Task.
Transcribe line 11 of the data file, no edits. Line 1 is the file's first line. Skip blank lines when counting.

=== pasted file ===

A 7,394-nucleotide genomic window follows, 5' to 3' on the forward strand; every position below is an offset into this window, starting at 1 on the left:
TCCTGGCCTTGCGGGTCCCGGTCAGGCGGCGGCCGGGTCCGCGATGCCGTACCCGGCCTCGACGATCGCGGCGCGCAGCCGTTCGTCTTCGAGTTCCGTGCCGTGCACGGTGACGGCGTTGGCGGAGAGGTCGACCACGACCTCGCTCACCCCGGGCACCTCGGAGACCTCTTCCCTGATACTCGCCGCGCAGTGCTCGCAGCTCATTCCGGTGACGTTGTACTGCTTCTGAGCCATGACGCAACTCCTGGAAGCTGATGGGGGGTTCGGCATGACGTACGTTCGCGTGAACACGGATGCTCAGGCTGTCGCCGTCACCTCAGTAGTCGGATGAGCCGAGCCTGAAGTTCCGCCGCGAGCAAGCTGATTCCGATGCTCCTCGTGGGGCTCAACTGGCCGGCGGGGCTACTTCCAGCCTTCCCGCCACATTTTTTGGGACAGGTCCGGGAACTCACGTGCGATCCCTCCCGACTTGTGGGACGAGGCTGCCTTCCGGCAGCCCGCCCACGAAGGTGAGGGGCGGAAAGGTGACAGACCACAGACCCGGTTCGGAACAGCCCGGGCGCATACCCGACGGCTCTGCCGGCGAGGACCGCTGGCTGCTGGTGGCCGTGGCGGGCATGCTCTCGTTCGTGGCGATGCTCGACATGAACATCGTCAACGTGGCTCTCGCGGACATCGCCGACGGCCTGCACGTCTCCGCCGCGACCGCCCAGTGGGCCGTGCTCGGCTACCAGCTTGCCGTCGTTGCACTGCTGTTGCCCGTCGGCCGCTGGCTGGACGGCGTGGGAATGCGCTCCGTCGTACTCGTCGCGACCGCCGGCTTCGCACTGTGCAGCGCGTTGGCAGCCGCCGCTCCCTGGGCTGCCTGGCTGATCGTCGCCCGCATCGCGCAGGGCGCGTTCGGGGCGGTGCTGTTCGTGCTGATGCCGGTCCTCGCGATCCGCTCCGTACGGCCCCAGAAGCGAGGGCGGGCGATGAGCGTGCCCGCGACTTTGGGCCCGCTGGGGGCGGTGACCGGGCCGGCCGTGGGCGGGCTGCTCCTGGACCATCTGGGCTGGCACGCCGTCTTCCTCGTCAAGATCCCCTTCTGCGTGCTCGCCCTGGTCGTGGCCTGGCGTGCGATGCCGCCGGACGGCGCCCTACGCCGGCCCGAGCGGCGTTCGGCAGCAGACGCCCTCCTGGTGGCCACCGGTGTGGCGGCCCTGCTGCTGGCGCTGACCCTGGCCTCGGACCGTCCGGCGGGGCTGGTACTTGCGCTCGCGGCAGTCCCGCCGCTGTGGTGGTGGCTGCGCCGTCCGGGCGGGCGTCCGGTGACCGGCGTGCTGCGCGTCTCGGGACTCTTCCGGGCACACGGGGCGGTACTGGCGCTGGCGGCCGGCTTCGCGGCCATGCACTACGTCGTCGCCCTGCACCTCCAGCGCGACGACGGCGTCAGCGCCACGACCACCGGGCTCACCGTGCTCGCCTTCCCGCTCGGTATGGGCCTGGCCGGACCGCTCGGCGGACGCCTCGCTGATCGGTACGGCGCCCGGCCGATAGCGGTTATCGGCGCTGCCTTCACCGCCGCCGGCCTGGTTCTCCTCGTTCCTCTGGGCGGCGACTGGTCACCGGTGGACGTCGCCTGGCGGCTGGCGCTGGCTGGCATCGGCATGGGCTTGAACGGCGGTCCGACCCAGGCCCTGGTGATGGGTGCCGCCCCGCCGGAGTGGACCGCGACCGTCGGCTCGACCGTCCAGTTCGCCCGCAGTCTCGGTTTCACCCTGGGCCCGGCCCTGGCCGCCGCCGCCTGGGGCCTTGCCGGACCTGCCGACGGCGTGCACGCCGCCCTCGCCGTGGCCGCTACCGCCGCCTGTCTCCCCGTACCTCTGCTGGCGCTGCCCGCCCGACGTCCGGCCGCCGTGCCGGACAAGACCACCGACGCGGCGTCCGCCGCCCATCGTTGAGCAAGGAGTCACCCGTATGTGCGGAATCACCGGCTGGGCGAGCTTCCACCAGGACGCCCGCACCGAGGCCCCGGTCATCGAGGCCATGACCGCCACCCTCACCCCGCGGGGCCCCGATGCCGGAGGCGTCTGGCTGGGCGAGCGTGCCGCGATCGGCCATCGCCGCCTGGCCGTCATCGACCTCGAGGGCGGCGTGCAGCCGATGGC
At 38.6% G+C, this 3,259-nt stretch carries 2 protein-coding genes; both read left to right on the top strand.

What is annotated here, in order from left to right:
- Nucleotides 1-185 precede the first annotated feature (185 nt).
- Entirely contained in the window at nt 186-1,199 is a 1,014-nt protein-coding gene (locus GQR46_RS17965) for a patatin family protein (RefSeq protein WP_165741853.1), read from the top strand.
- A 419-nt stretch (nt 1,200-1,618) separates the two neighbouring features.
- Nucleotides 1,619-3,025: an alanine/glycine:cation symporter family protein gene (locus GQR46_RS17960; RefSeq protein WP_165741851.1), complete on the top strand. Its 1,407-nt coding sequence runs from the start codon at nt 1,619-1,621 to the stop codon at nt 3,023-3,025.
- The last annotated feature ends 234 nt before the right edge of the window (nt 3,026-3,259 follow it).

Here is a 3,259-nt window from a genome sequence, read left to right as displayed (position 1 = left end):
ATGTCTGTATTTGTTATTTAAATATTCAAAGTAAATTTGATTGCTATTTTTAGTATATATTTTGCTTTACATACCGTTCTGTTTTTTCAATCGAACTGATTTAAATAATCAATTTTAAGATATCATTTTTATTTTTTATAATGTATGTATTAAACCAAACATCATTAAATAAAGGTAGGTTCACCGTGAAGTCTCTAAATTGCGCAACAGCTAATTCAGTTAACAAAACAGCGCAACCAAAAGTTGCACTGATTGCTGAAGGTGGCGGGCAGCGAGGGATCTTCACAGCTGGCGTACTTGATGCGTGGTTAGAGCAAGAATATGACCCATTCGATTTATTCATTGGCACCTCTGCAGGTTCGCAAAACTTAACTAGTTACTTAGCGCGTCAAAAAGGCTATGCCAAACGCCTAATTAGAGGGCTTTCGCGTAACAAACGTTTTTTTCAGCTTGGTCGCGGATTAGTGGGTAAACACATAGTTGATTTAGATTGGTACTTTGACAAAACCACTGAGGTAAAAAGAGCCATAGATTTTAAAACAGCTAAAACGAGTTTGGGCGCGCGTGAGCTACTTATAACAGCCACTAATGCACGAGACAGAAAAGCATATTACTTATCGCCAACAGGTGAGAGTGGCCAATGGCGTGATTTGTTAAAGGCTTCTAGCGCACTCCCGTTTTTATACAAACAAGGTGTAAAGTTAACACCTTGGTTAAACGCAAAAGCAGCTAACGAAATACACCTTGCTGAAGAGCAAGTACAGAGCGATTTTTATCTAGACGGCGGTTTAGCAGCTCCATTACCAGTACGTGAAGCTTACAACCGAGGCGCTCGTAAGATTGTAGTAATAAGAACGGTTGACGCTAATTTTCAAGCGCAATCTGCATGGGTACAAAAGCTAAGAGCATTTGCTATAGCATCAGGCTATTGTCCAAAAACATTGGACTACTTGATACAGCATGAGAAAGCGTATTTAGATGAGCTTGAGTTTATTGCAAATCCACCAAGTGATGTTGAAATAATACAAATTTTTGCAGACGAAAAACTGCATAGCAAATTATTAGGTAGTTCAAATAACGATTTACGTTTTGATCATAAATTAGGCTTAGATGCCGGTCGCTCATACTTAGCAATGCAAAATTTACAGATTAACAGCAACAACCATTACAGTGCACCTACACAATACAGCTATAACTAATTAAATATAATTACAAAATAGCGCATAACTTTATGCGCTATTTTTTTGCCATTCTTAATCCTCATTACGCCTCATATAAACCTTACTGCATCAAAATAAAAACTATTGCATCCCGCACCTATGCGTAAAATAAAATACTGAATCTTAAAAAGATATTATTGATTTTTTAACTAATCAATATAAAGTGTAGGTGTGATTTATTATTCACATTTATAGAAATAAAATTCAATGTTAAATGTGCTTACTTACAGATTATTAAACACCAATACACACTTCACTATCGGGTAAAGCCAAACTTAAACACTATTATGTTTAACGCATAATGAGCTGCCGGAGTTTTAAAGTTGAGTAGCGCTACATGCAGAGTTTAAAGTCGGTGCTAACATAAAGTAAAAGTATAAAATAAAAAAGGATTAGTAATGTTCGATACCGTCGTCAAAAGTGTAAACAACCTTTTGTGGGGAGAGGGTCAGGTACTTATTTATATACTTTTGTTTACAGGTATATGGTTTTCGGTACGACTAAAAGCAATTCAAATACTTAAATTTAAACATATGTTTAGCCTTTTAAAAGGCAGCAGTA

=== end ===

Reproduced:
ATGTCTGTATTTGTTATTTAAATATTCAAAGTAAATTTGATTGCTATTTTTAGTATATATTTTGCTTTACATACCGTTCTGTTTTTTCAATCGAACTGATTTAAATAATCAATTTTAAGATATCATTTTTATTTTTTATAATGTATGTATTAAACCAAACATCATTAAATAAAGGTAGGTTCACCGTGAAGTCTCTAAATTGCGCAACAGCTAATTCAGTTAACAAAACAGCGCAACCAAAAGTTGCACTGATTGCTGAAGGTGGCGGGCAGCGAGGGATCTTCACAGCTGGCGTACTTGATGCGTGGTTAGAGCAAGAATATGACCCATTCGATTTATTCATTGGCACCTCTGCAGGTTCGCAAAACTTAACTAGTTACTTAGCGCGTCAAAAAGGCTATGCCAAACGCCTAATTAGAGGGCTTTCGCGTAACAAACGTTTTTTTCAGCTTGGTCGCGGATTAGTGGGTAAACACATAGTTGATTTAGATTGGTACTTTGACAAAACCACTGAGGTAAAAAGAGCCATAGATTTTAAAACAGCTAAAACGAGTTTGGGCGCGCGTGAGCTACTTATAACAGCCACTAATGCACGAGACAGAAAAGCATATTACTTATCGCCAACAGGTGAGAGTGGCCAATGGCGTGATTTGTTAAAGGCTTCTAGCGCACTCCCGTTTTTATACAAACAAGGTGTAAAGTTAACACCTTGGTTAAACGCAAAAGCAGCTAACGAAATACACCTTGCTGAAGAGCAAGTACAGAGCGATTTTTATCTAGACGGCGGTTTAGCAGCTCCATTACCAGTACGTGAAGCTTACAACCGAGGCGCTCGTAAGATTGTAGTAATAAGAACGGTTGACGCTAATTTTCAAGCGCAATCTGCATGGGTACAAAAGCTAAGAGCATTTGCTATAGCATCAGGCTATTGTCCAAAAACATTGGACTACTTGATACAGCATGAGAAAGCGTATTTAGATGAGCTTGAGTTTATTGCAAATCCACCAAGTGATGTTGAAATAATACAAATTTTTGCAGACGAAAAACTGCATAGCAAATTATTAGGTAGTTCAAATAACGATTTACGTTTTGATCATAAATTAGGCTTAGATGCCGGTCGCTCATACTTAGCAATGCAAAATTTACAGATTAACAGCAACAACCATTACAGTGCACCTACACAATACAGCTATAACTAATTAAATATAATTACAAAATAGCGCATAACTTTATGCGCTATTTTTTTGCCATTCTTAATCCTCATTACGCCTCATATAAACCTTACTGCATCAAAATAAAAACTATTGCATCCCGCACCTATGCGTAAAATAAAATACTGAATCTTAAAAAGATATTATTGATTTTTTAACTAATCAATATAAAGTGTAGGTGTGATTTATTATTCACATTTATAGAAATAAAATTCAATGTTAAATGTGCTTACTTACAGATTATTAAACACCAATACACACTTCACTATCGGGTAAAGCCAAACTTAAACACTATTATGTTTAACGCATAATGAGCTGCCGGAGTTTTAAAGTTGAGTAGCGCTACATGCAGAGTTTAAAGTCGGTGCTAACATAAAGTAAAAGTATAAAATAAAAAAGGATTAGTAATGTTCGATACCGTCGTCAAAAGTGTAAACAACCTTTTGTGGGGAGAGGGTCAGGTACTTATTTATATACTTTTGTTTACAGGTATATGGTTTTCGGTACGACTAAAAGCAATTCAAATACTTAAATTTAAACATATGTTTAGCCTTTTAAAAGGCAGCAGTA